Federal judge dismisses discrimination lawsuit against Lower Merion School District

By Jon Campisi | Oct 25, 2011

A federal judge in Philadelphia last week dismissed a racial discrimination lawsuit against a wealthy suburban school district, four years after the civil action was first filed by six African American families who alleged bias in class placement.

Chief U.S. District Court Judge Harvey Bartle, III, threw out the complaint against the Lower Merion School District.

The case, Amber Blunt et al v. Lower Merion School District, was filed in 2007 by the Public Interest Law Center of Philadelphia and DLA Piper LLP on behalf of the seven families of black students.

The suit alleged that black students were disproportionately placed in special education and below grade-level classes. The claim was that the school district did this as a means of discriminating against black students.

The case remained hidden from view for much of the time, and didn’t really become public until the school district filed a motion for summary judgment this year, a move that caused the plaintiffs to file a public response to the district’s claims that it had done nothing wrong.

In his ruling, filed on Oct. 20, Judge Bartle said that the plaintiffs had offered no compelling evidence that the district specifically discriminated against the student plaintiffs.

“Even assuming that plaintiffs put forth evidence that their constitutional rights were violated, there is no evidence that the School District did so based on official policy or custom or that it was deliberately indifferent to plaintiff’s rights,” the ruling read.

School district officials lauded the judge’s ruling, saying on its website that it was “heartened by the outcome.”

“The Court’s action validates and affirms the dedication and hard work of the entire staff and the fundamental merits of our exemplary and comprehensive education programs, including special education,” the district said in a statement.

Lower Merion’s superintendent, Christopher McGinley, expressed his pleasure with the judge’s decision in a letter sent to staff immediately following the ruling. The letter was posted on the school district’s website.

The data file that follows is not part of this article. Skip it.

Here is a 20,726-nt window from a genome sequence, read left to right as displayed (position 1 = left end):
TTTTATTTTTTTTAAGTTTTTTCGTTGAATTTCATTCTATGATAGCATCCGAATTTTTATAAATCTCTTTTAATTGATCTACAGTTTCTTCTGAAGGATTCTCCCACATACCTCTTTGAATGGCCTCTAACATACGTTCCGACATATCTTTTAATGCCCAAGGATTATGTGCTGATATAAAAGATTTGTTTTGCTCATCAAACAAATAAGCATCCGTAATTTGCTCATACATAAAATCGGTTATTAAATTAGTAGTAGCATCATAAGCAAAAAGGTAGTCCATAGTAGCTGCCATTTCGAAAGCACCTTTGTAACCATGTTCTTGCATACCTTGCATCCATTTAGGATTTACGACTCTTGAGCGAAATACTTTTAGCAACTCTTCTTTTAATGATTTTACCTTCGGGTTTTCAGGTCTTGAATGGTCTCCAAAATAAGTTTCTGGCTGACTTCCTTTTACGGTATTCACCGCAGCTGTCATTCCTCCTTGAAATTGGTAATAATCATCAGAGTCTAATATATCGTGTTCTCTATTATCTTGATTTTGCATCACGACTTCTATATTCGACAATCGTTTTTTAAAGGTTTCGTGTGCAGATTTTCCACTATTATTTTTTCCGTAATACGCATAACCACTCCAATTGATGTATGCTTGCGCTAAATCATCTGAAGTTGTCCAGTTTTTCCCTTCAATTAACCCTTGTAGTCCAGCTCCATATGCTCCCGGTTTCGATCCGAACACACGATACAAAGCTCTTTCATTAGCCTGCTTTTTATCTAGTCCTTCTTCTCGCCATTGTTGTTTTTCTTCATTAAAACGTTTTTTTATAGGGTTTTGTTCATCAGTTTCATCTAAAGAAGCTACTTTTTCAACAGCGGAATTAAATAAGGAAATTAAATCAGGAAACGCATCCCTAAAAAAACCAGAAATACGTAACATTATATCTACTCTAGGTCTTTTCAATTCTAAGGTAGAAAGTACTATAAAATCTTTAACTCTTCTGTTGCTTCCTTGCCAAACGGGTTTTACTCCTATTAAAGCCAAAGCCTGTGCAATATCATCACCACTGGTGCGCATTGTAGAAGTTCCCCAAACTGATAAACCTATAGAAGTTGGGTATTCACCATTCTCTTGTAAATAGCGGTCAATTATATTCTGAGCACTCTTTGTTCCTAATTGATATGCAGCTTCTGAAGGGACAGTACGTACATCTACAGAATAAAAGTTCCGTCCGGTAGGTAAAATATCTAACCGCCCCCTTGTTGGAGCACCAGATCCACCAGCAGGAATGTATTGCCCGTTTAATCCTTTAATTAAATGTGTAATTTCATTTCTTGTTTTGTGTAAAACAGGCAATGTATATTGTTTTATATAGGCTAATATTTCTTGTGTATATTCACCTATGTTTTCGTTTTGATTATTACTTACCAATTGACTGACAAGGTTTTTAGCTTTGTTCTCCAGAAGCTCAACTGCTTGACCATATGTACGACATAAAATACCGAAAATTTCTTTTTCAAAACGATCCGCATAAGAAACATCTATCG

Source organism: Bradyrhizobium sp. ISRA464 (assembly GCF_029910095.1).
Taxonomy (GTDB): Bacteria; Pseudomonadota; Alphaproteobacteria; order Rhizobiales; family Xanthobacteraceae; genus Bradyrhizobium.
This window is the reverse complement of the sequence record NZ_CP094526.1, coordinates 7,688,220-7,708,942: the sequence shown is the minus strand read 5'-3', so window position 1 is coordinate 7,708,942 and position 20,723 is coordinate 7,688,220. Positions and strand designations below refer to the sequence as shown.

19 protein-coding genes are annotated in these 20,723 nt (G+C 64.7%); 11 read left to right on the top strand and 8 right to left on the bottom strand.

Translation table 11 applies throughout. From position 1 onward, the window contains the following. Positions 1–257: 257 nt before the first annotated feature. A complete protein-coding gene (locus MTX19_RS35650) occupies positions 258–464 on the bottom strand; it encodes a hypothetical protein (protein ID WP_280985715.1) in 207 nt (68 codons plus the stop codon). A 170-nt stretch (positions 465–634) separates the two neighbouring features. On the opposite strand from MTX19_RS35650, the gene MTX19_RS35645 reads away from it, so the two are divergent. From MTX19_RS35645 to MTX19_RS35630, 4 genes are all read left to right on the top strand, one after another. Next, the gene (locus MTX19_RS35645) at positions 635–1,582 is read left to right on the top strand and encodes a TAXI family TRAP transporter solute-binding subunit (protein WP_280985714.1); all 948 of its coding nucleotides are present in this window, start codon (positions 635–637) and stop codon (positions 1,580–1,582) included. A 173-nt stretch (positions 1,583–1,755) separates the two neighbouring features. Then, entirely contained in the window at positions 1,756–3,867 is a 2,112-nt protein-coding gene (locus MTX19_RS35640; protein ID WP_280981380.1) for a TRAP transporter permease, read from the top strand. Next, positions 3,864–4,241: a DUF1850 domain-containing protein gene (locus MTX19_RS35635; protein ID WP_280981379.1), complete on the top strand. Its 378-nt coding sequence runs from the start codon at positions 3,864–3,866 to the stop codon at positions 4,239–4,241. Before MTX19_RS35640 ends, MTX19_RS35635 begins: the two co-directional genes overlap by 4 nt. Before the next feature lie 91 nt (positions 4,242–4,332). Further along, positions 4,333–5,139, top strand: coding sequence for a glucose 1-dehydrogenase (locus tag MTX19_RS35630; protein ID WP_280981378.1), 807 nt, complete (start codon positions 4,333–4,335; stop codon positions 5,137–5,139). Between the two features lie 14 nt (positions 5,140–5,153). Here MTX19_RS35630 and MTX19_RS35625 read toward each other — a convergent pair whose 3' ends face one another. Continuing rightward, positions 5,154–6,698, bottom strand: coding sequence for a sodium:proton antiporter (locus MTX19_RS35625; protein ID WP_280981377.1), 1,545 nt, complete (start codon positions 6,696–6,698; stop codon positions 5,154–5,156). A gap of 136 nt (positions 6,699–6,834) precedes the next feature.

“I am hopeful that this ruling will enable all parties to continue moving forward in a positive spirit of partnership and open dialogue as we work to close student achievement gaps,” the letter read. “Litigation has been divisive, distracting and costly for everyone involved in this case.”

The judge’s ruling came about two weeks before the case was scheduled to go to trial.

Earlier this month, school district lawyers and attorneys working for the plaintiffs appeared before Bartle in federal court in Philadelphia to argue the perceived merits, or lack thereof, concerning the case.

At the time, the school district’s lawyers argued that the defendants’ motion for summary judgment should be granted because the plaintiffs had failed to come up with specific evidence to back up their claims that the individual students were placed into special education classes as a way of discriminating against them.

The plaintiffs attorneys, led by Carl Hittinger of DLA Piper, counter-argued that certain “factual disputes,” such as whether the district “intentionally, systematically” misidentified students requiring special education placement, would be better reserved for trial, and not during pre-trial sessions.

In his ruling, Bartle concluded that “none of the plaintiffs’ allegations are sufficient to create a genuine issue of fact regarding whether the School District was indifferent to the plaintiffs’ rights.”

Furthermore, Bartle stated, “The School District’s awareness of an ‘achievement gap’ between Caucasian and African American students and its failure to eliminate that gap is not evidence of intentional discrimination or deliberate indifference.”

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